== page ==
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Does anyone know? We have lived in the US for 15 years, but both kids were born in Scotland and have dual citizenship. My daughter wants to go to St. Andrews University, and I'm trying to find out if it's possible to pay the UK fees instead of paying as a US student.
Someone told us that if we sign over guardianship to a relative living in Scotland she could apply as a UK citizen as her "guardian" would have a permanent address and have been paying taxes in the UK for 3 years.
 

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Does anyone know? We have lived in the US for 15 years, but both kids were born in Scotland and have dual citizenship. My daughter wants to go to St. Andrews University, and I'm trying to find out if it's possible to pay the UK fees instead of paying as a US student.
Someone told us that if we sign over guardianship to a relative living in Scotland she could apply as a UK citizen as her "guardian" would have a permanent address and have been paying taxes in the UK for 3 years.
Have you contacted the school?
 

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Does anyone know? We have lived in the US for 15 years, but both kids were born in Scotland and have dual citizenship. My daughter wants to go to St. Andrews University, and I'm trying to find out if it's possible to pay the UK fees instead of paying as a US student.
Someone told us that if we sign over guardianship to a relative living in Scotland she could apply as a UK citizen as her "guardian" would have a permanent address and have been paying taxes in the UK for 3 years.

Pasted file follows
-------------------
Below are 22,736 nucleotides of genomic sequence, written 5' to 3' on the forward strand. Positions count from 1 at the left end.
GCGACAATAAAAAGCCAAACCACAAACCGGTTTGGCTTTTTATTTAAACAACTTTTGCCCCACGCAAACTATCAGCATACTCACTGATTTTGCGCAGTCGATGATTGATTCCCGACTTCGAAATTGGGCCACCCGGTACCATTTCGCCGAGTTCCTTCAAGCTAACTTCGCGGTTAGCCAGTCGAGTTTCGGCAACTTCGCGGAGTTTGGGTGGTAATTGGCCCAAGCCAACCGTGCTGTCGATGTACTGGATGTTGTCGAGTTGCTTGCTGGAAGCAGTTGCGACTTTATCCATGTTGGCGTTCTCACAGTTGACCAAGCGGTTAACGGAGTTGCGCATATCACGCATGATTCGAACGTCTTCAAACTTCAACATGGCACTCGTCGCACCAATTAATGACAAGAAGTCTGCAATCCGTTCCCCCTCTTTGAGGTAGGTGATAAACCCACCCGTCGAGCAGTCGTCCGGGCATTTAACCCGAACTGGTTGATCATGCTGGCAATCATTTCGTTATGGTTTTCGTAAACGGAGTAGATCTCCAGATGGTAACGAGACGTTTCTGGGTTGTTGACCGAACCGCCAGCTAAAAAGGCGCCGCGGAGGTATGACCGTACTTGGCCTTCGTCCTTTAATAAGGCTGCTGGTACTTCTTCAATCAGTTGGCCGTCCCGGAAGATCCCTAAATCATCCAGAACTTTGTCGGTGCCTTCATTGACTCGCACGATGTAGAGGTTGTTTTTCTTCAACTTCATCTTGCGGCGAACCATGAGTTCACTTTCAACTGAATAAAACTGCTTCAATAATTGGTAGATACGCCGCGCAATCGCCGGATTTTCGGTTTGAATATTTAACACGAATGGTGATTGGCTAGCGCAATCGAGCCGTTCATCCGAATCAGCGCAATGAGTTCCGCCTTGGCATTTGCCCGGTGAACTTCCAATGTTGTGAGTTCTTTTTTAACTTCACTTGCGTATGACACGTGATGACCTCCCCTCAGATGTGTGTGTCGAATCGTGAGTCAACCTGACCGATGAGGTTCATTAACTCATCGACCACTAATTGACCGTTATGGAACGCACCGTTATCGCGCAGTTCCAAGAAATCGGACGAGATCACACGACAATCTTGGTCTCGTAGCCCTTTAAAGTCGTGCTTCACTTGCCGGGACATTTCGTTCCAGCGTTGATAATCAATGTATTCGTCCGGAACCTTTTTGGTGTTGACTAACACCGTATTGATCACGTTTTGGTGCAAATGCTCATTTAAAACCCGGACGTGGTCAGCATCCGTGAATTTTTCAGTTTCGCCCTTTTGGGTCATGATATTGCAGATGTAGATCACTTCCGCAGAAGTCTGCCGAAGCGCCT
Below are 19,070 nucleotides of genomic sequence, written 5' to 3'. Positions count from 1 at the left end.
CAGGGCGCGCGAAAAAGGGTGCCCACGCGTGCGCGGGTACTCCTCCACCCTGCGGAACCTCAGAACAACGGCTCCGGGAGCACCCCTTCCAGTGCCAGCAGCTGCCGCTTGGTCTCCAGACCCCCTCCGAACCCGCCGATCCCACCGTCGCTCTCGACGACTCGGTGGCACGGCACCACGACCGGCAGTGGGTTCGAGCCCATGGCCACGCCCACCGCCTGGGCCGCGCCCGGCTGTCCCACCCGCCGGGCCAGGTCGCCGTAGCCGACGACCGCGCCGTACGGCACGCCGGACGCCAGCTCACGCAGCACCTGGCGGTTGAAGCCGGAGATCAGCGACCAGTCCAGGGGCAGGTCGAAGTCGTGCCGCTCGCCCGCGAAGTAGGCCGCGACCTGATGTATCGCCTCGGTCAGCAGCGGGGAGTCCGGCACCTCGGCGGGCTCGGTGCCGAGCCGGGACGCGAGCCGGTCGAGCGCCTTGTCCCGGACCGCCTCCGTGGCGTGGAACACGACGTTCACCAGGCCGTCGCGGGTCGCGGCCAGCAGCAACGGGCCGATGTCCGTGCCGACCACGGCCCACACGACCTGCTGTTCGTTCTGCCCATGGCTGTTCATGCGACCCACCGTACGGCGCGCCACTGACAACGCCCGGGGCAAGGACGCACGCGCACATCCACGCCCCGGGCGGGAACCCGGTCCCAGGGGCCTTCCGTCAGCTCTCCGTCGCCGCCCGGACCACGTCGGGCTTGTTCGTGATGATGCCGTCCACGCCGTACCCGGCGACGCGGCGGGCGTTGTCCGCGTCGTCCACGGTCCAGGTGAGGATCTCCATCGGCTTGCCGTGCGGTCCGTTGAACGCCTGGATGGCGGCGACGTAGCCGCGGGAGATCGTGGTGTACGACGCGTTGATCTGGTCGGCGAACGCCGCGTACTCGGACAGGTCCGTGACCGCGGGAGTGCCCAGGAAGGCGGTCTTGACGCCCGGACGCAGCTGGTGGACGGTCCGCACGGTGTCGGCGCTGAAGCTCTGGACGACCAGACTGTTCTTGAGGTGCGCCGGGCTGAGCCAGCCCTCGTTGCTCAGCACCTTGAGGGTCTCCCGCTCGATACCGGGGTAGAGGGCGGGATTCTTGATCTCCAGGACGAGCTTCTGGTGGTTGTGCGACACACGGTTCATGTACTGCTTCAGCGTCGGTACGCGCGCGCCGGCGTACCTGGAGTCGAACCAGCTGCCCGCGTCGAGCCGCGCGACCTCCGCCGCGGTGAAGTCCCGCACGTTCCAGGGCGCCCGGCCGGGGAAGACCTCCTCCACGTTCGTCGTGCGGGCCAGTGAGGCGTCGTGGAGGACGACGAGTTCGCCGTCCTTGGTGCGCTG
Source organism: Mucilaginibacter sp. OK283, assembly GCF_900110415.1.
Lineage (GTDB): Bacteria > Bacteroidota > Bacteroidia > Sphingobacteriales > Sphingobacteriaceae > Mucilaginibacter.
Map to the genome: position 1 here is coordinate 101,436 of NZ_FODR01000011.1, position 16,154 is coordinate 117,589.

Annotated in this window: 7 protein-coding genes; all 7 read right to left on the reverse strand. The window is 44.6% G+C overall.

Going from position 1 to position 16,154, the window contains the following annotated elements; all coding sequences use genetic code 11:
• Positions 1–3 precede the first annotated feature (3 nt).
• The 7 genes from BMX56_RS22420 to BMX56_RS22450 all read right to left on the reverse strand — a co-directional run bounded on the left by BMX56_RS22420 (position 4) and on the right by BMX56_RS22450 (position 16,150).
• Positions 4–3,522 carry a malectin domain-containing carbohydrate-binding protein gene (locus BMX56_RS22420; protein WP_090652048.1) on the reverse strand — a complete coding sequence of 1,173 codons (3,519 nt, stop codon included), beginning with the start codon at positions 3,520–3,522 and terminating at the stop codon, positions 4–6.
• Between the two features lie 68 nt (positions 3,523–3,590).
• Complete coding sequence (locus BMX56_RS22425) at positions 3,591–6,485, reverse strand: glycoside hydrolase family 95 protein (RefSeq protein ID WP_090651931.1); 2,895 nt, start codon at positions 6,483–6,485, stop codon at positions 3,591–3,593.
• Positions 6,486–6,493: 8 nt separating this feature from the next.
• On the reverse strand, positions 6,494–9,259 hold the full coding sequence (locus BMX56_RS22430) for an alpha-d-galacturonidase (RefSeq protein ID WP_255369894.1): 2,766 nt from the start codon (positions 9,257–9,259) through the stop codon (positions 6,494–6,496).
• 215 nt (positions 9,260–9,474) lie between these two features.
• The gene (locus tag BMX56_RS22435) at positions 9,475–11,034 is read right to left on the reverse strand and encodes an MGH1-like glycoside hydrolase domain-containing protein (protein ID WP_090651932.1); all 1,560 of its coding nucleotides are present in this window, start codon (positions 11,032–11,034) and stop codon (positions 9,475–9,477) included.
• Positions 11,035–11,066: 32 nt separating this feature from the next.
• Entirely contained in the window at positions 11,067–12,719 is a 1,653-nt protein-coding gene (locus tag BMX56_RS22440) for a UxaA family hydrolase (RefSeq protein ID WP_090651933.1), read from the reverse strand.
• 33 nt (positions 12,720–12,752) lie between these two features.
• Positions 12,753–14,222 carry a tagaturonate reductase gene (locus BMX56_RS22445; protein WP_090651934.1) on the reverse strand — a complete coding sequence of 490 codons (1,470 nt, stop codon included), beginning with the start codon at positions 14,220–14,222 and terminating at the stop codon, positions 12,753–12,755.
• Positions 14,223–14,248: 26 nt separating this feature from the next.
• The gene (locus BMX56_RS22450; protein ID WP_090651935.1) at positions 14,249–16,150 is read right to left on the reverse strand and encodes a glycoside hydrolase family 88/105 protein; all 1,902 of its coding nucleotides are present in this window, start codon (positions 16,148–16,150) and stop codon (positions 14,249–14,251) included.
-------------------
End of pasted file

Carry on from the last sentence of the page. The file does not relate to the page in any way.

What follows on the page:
I have not heard of this guardianship scheme with regard University fees, apart from if the prospective student is under 18 at time of going to the school and the "Guardian" is an organisation that "looks after" the young adult while they are in the UK.

With regard the fees, it is my understanding that the student qualifies for UK fees when they are resident or settled in the UK - I take this to mean they have lived there for the given requisite time, prior to attending the school.

I don't think that just moving to the UK and living with someone else who has been resident qualifies for "home' fees - if that was the case wouldn't everyone be doing it?

I took a look at the following site:

Paying home fees or overseas fees
 

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Nah you need to live in the UK for 3 years before you can qualify for local fees. Only a 3 thousand pound difference per year though now between locals and internationals.
This! We looked into this last summer before we moved over the to US just incase our children wanted to move back to the UK for Uni...although the difference is greater depending on which course it is...we found it ranged from £13000-£25000 for international student fees for the local Uni, then of course living expenses on top.

HTH
 
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